Ann Smith, Featherstone Center for the Arts executive director, is jubilant while walking through Joyful Geometrics — an exhibition that shines in the Francine Kelly Gallery. The gallery’s inherent geometric soaring architecture and abundant light complement the some 120 pieces by 75 artists from the community that covers an enormous range of media.
Why geometry, and why now? “We just kept thinking that all through COVID the things that have kept people sort of sane and happy are Jenga, Wordle, crossword and jigsaw puzzles — that the shapes in these activities were really helping us get through the pandemic, and also what in our daily lives have geometric shapes that bring us joy,” Smith explained.
The exhibition circumvents expectations of purely abstract works of straightforward circles, squares, trapezoids, and triangles. We also see geometry in realistic scenes, such as in the receding, converging rows of the stark winter trees in Frances McGuire’s “Wasque,” the stacked boxes in John Holladay’s “portraits” of lobster traps, or Paul Doherty’s two tranquil, gorgeous photographs of individual irregular stone cairns silhouetted against a summer sunset sky at Moshup beach. Wholly different is Elizabeth Convery-Luce’s stunning “Nightwatcher — Osprey,” a photograph of an enormous looming moon that encircles the upper portion of the bird sitting on a jutting diagonal branch. And for a touch of humor, Susan Pratt’s collage “Thirsty?” is reminiscent of the pinup girls with the alluring photo of a buxom blonde lying smack center over a Coca Cola advertisement that’s full of undulating shapes of the product itself.
“I think the exhibition’s a really fascinating look at how people interpret the theme. We tried to tell the story through color and different mediums. Everyone has a different eye on how to interpret that. People see shapes in everything,” Smith said.
Before you even enter the exhibition, you are welcomed on either side of the doorway with Amy Custis’ circular compositions of delicate, subtly folded origami pinwheels that are reminiscent of Japanese umbrellas. To the right, just inside the entrance, are geometric abstract pieces including Donna Straw’s two enticing straight-edged acrylic landscapes “Journey” and “In Between” that have sections that shimmer, recalling gold leaf. And there are Kate Lizotte’s paper works, “Desert Sunset” and “Night Desert” that have echoes of Mondrian-type compositions.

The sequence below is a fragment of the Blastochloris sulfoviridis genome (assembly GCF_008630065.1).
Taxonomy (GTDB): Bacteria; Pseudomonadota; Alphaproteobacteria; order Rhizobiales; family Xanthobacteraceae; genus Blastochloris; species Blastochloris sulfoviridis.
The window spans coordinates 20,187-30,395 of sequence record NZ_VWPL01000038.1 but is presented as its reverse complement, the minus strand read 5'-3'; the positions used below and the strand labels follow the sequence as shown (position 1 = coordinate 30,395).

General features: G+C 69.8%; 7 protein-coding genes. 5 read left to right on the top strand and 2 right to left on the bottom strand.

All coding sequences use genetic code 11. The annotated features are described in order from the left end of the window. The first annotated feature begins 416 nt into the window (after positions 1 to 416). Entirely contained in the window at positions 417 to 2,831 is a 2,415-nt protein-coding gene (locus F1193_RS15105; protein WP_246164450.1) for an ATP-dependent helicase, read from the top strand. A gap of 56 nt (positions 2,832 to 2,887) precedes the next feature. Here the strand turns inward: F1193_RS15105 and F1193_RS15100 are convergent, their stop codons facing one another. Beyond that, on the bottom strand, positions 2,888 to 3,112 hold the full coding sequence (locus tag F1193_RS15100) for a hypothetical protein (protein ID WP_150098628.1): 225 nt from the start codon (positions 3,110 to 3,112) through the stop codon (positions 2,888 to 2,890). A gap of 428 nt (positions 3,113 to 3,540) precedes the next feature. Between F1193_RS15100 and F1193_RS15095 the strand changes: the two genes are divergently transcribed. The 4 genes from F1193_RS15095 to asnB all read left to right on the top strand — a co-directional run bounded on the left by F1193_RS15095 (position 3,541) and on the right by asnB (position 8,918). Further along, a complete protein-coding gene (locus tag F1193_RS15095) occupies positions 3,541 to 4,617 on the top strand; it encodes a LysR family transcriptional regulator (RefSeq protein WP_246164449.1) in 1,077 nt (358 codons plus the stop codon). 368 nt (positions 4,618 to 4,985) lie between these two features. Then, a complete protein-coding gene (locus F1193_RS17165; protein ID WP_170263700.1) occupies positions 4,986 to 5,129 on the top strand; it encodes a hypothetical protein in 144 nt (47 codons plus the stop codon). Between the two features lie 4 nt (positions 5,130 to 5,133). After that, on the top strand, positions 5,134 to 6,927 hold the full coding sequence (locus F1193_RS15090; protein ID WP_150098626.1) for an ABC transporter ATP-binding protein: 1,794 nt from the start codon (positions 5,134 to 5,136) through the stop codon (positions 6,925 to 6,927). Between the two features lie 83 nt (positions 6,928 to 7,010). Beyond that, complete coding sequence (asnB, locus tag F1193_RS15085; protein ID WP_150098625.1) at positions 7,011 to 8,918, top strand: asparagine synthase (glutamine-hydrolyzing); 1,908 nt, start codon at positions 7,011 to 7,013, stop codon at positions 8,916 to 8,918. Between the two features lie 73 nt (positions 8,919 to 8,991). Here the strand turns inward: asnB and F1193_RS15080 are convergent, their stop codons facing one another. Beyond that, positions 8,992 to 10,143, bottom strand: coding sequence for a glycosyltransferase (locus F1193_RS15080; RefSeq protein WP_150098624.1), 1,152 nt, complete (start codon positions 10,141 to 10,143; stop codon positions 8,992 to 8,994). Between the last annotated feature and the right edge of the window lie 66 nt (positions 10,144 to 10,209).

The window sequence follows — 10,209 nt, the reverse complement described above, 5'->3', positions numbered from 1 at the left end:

Looking straight ahead, you see that the room pops with color on the right and has more muted palettes on the left. The two sides play off one another, beckoning us to look more closely.
One of the delights of the show is discovering all the different materials represented. Among the array of ceramic pieces are Frank Creney’s handsome cylindrical vases that call out to be rotated to reveal their delicate, abstract wave-like patterns. Just to the right is Sandy Bernat’s delicate paper architecture-like constructions that mix strict geometric shapes with more organic ones intriguingly titled “Revealing” and “Possibility.”
Mixed media artworks include Daisy Lifton’s Asian-influenced “Coin Artifact,” created with ink and watercolor, and “Zen Circle with Zen Phrase,” made with ink and paper carrying a Zen phrase that talks about a “great circle” and “great square,” thus mirroring the ink-brushed circle sitting in the middle of the square canvas.
Round shapes abound in Debra and Robert Yapp’s wonderful lamp, “Rectangular High Rise,” in which its handsome walnut stand is filled with snugly stacked beach stones. Opposite in aesthetic is Robert Chaunce’s mesmerizing, Escher-like graphite and charcoal “Labyrinth” depicting a towering structure that defies three-dimensional logic.
Hanging in front of the window-paned doors at the end of the gallery is Paul Hughes’ luminescent stained glass geometric composition. Just to the right, punctuating the white wall, is row upon row of colorful, small, layered vaulted shapes in Althea Freeman Miller’s dyed wood cutouts that make up “Alter Ego.”
There’s a great multitude of quilts including Linda Hearn’s stunning, enormous “Peaks of Black” created with tightly knit diamonds that vibrate from the expert mixing of the colors in her fabrics. Minor Knight’s luxurious-looking “Black Diamond” quilt is made with heirloom kimono silks and a Jim Thompson raw silk backing that leaves you yearning to run your hand along its surface.
Charlotte Cole’s starburst-filled quilt, dominated by enticing shades of blues and punctuated with tiny bursts of color and appropriately entitled “Blazing Start,” is the final piece you see as you walk out of the show, hanging opposite the gallery entrance. Appropriately, on the desk in front of it, you can’t help but notice the breathtaking floral arrangement, which perhaps unwittingly serves to foreshadow the delights yet to come in Featherstone’s next exhibition, “The Art of Flowers.”
“Joyful Geometrics” is open daily from 12 to 4 pm through May 1 in the Francine Kelly Gallery at Feather Center for the Arts.